There were a few years in the mid-'80s when one couldn't go out for a cup of coffee without encountering Cyndi Lauper in one form or another. Her videos were playing constantly on MTV, her music was everywhere on the radio, and, best of all, children were even dressing up as Cyndi for Halloween. In retrospect, it was a Lauper-ish time but it was all over quite quickly; in fact, the period in the ultra-limelight didn't even span the period covered by two album releases, which means that this follow-up to her smash debut album was relegated to the also-ran pile, with sad results such as only one sort-of hit single (the title track) and nobody apparently interested in imitating the skirt she wore on the back cover photo, which seems like it is made of slashed-up concert posters. Kind of a shame since so much love and attention went into this album. Guest stars and high-dollar session musicians abound, including other '80s icons such as the Bangles and the manic Pee Wee Herman, who provides a great little answering-machine bit at the end of "911." Lauper is a fantastic vocalist, meaning that any record producer worth hiring would be happy to dream up endless settings for her. This album is nothing if not ambitious, and some of the stretches really pay off, such as the ultimately endearing cover of Marvin Gaye's "What's Going On." Other aspects date badly. For example, highly reverberated and artificial sounding drums and keyboards were really popular at the time, but a vocalist with a clear voice such as Lauper sounds much better in the context of real instruments with their warmer sounds. When it comes to tunes such as the nice Cajun number "The Faraway Nearby," drums should have been turned way down and other instrumental colors brought up. Despite these sorts of problems, there really wasn't that much music recorded by this artist during her most popular period, so fans will no doubt want to own it all.

tags: cyndi lauper, true colors, 1986, flac,

Eternal - Before The Rain (1997)

Country: United Kingdom
Genre: R&B
.FLAC via Mega (Link)
.AAC 256 kbps via Mega (Link)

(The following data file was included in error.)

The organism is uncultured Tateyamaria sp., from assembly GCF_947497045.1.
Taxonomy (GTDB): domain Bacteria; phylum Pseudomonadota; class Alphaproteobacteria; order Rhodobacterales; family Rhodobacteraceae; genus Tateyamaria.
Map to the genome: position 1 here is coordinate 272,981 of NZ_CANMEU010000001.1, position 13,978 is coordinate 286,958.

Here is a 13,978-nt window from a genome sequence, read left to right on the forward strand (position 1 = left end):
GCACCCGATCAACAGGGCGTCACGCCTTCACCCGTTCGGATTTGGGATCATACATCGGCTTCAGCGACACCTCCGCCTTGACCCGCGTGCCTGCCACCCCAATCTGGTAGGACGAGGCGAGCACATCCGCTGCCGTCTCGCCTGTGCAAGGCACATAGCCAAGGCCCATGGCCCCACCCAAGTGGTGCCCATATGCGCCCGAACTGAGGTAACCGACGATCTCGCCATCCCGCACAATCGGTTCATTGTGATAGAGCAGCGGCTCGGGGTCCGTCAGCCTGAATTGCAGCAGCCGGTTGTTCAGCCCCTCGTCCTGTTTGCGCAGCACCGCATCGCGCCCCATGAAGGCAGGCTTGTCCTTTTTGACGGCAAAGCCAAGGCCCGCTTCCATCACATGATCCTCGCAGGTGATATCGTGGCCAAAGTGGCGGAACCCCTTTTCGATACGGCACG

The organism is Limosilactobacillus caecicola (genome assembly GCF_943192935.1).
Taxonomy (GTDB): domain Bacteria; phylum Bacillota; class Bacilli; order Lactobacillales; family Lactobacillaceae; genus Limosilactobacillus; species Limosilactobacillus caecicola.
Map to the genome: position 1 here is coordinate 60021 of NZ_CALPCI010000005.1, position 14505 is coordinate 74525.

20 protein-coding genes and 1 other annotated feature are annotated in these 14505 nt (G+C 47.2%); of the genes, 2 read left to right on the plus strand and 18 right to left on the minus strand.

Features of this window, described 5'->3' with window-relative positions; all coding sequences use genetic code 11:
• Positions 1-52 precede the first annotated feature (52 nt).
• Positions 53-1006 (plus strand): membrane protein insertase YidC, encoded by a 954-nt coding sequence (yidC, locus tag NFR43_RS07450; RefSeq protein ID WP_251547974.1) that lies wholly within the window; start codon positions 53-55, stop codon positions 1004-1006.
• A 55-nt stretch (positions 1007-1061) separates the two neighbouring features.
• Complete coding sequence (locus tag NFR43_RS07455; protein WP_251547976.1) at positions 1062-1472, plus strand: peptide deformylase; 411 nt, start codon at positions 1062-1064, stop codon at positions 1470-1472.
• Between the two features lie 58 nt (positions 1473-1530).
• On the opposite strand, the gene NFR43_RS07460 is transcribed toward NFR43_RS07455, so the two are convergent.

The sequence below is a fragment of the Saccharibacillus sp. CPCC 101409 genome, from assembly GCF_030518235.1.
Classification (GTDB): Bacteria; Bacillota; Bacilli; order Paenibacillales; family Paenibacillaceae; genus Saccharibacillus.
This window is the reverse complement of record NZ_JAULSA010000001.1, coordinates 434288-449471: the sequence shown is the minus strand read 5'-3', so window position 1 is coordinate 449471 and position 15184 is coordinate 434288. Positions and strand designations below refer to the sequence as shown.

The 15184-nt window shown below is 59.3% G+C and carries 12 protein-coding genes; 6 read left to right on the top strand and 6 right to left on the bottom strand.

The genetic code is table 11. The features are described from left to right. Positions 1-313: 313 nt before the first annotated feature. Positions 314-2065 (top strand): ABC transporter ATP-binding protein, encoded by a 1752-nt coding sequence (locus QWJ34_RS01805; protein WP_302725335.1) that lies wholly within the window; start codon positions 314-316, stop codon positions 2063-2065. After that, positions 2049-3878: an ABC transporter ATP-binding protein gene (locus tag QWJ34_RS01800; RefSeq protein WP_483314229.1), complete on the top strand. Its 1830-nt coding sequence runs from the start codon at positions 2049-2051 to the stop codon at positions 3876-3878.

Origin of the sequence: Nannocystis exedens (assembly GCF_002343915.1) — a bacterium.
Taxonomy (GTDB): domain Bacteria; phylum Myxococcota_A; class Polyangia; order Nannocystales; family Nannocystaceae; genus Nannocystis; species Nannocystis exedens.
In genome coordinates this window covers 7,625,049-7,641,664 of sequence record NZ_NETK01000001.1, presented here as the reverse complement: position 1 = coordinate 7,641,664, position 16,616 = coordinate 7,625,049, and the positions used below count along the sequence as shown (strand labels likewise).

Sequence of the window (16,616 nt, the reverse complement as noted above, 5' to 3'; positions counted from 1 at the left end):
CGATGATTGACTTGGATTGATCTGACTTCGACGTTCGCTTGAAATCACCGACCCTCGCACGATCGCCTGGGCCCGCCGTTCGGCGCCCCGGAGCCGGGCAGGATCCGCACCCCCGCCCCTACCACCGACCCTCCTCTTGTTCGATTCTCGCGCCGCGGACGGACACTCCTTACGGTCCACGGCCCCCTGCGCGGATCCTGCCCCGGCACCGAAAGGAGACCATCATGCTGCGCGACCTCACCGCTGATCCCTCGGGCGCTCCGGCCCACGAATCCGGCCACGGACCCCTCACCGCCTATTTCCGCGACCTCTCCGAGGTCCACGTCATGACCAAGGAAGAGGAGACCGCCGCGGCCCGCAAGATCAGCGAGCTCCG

© 1997 EMI Records/1st Avenue
Reviewed by Andrew Martin for Pop Rescue.com
This 12-track album opens with what is technically the second single Don’t You Love Me. It’s a slick, soulful track, although reminds me a fair bit of M People‘s cover of Don’t Look Any Further. It has an orchestral feeling with its soaring strings and percussion as Easther’s vocals take lead. This is a really nice track.
Next up is THAT song… the third single and their big, sole number one, I Wanna Be The Only One with BeBe Winans, who has written and worked with Eternal since their first album. This is a Bebe Winans co-written song, with legendary songwriter and producer Rhett Lawrence (Melanie C, Michael Jackson, Mariah Carey amongst many). The song soars vocally, with both Eternal and Bebe really shining, adding in pop and gospel styles. This is epic, and rightly scored them a UK number one.
Next up is How More Tears, which by contrast is a slow RnB ballad. This song gently builds up from vocals, to adding in beats, synth, bass, and vocal harmonies. It’s a lovely sit-on-a-stool-and-sing-in-a-spotlight song, but one that could have easily have vocally been swapped with Whitney or Mariah, without anyone noticing. This was planned to be the fourth UK single, but was (thankfully) shelved when the Greatest Hits album came along.
This is followed by Grace Under Pressure, again with strings making it a beautifully lavish sounding song – with cellos, percussion, harps etc all swooping throughout the track. Backing vocals come from The East London Gospel Choir, who give a perfect contrast to Eternal. Not unlike Don’t You Love Me, this song’s lyrics focus on struggling to live.
Disney provide Eternal with the lead single from this album – and one that features Eric Clapton delivering a wonderfully intricate guitar section. The song, Someday, comes from the 1996 film The Hunchback Of Notre Dame. Again, this song could easily have been by Mariah Carey, but I’m glad that Eternal got it. The downside being is that it’s predictably orchestral and slow – predictable from a Disney theme song, and they get a crappy video with sentimental cartoon characters in it. The song was produced by Simon Climie of 80s band Climie Fisher.
The pace picks up for sixth track Think Of Me, which is a mid-tempo RnB track featuring rapper Basil Reynolds. There’s some wonderfully warm vocals here, set against the hard beats. It’s pretty catchy, but definitely album territory.
Up next, is Promises, which is another mid-tempo track, with a lovely bass line, but it’s quite a muted track. Despite that, its chorus is fairly catchy, in a slow catchy way. Again, definitely album territory.
K√©ll√© gets lead vocals on her co-written track I’m Still Crying, and it feels like a totally different artist. Whilst it’s still undoubtedly Eternal, her vocals stand out here – much deeper and not quite as strong as those of Easther.
K√©ll√© continues on the mic and co-writer duties, with a breathy vocal on All My Love. Sounding not unlike the previous song, but a slightly catchier and stronger song. Still, this was her final Eternal lead track.
What Do You Mean When You Say is a semi-Christmas-sounding ballad, complete with sleigh bells, but it turns out to just be a slightly nauseating ballad instead.